the view that moral utterances are neither true nor false but are expressions of emotions or attitudes. implications: that people cannot disagree over the moral facts because there are no moral facts, that presenting reasons in support of a moral utterance is a matter of offering nonmoral facts that can influence someone’s attitude, and that nothing is actually good or bad

cognitivism
the commonsense view of moral judgments is that they ascribe moral properties to such things as actions and people and that they are therefore statements that can be true or false

noncognitivism
denies that moral judgments are statements that can be true or false; they do no ascribe properties to anything (ie emotivism)

statement
an assertion that something is or is not the case

premise
a supporting statement in an argument

conclusion
the statement supported in an argument

deductive argument
an argument that is supposed to give logically conclusive support to its conclusion

inductive argument
an argument that is supposed to offer probable support to its conclusion

valid argument
a deductive argument that does in fact provide logically conclusive support for its conclusion

invalid argument
a deductive argument that does not offer logically conclusive support for the conclusion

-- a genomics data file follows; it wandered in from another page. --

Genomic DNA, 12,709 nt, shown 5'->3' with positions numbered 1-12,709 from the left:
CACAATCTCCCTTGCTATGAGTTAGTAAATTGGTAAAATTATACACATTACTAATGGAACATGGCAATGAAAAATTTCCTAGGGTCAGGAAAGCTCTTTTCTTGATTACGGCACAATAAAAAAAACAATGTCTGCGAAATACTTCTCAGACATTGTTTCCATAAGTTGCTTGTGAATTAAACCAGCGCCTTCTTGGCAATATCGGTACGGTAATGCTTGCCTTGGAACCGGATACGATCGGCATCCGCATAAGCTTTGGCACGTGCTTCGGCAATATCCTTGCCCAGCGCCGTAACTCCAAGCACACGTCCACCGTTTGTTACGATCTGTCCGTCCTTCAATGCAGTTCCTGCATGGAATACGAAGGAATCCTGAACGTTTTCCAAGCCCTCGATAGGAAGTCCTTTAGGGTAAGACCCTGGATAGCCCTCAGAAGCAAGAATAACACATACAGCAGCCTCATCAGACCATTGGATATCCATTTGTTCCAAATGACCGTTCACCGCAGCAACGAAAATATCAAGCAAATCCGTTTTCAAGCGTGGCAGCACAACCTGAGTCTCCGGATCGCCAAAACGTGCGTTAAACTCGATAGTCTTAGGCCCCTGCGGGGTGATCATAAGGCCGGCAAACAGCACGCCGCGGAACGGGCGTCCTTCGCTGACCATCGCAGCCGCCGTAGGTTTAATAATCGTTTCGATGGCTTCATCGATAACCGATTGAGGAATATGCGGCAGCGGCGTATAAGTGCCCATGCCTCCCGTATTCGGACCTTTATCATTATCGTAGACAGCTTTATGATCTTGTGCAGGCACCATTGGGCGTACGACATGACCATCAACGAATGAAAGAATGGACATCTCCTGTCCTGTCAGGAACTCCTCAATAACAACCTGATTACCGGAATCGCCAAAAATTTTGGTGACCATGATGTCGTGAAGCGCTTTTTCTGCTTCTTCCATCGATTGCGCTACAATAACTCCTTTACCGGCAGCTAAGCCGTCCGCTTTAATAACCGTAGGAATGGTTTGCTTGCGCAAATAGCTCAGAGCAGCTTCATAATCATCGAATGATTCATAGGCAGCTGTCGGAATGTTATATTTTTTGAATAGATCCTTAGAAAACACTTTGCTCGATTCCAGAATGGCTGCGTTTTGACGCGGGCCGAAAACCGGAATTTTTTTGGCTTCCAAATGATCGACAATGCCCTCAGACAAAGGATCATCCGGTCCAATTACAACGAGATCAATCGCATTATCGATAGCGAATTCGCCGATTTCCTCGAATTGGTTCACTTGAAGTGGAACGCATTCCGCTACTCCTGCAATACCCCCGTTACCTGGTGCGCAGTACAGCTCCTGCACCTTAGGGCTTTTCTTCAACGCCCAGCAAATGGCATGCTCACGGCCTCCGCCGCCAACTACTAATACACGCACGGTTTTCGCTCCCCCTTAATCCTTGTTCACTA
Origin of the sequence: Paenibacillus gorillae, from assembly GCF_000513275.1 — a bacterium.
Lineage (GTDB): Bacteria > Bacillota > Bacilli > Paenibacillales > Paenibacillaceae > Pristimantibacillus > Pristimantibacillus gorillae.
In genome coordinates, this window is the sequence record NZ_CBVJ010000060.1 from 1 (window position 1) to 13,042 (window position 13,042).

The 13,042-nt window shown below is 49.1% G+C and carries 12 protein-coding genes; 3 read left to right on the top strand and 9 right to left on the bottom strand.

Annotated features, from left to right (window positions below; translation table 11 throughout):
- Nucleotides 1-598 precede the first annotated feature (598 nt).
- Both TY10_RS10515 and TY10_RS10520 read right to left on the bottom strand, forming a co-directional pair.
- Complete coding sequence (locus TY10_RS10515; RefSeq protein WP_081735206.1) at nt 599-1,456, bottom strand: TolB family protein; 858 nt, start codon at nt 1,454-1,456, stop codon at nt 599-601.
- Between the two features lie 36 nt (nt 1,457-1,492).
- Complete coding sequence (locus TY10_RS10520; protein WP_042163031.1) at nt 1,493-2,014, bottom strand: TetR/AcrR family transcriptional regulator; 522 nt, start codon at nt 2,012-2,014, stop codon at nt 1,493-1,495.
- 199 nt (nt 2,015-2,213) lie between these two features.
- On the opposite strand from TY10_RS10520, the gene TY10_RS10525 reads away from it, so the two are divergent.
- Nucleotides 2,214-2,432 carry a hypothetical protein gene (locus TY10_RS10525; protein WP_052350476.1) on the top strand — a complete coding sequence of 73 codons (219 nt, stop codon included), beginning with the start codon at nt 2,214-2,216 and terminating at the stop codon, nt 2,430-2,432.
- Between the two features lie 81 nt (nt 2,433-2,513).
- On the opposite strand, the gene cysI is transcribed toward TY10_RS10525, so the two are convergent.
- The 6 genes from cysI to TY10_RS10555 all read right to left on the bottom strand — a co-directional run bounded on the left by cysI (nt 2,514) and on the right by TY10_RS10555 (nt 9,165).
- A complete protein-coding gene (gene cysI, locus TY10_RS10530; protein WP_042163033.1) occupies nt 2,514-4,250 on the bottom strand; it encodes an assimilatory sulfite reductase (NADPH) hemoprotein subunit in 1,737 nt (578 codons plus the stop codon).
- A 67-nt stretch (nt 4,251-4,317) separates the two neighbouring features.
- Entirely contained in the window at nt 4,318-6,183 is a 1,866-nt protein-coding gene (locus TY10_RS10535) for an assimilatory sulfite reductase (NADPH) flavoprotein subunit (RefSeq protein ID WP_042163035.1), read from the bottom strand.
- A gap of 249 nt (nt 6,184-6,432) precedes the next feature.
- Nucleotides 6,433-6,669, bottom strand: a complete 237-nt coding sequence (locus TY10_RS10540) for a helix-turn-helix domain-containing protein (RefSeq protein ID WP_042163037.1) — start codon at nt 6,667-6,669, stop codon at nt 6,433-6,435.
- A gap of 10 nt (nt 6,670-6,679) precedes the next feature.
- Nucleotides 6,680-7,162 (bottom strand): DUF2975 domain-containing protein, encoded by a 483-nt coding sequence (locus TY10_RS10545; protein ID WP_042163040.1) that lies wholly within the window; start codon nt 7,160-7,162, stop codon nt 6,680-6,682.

moral theory
an explanation of what makes an action right or what makes a person or thing good

consequentialist theory
a theory asserting that what makes an action right is its consequences

nonconsequentialist theory
a theory asserting that the rightness of an action does not depend on its consequence

utilitariansim
a theory asserting that the morally right action is the one that produces the most favorable balance of good over evil, everyone considered

ethical egoism
a theory asserting that the morally right action is the one that produces the most favorable balance of good over evil for oneself

categorical imperative
an imperative that we should follow regardless of our particular wants and needs; also, the principle that defines Kant’s ethical system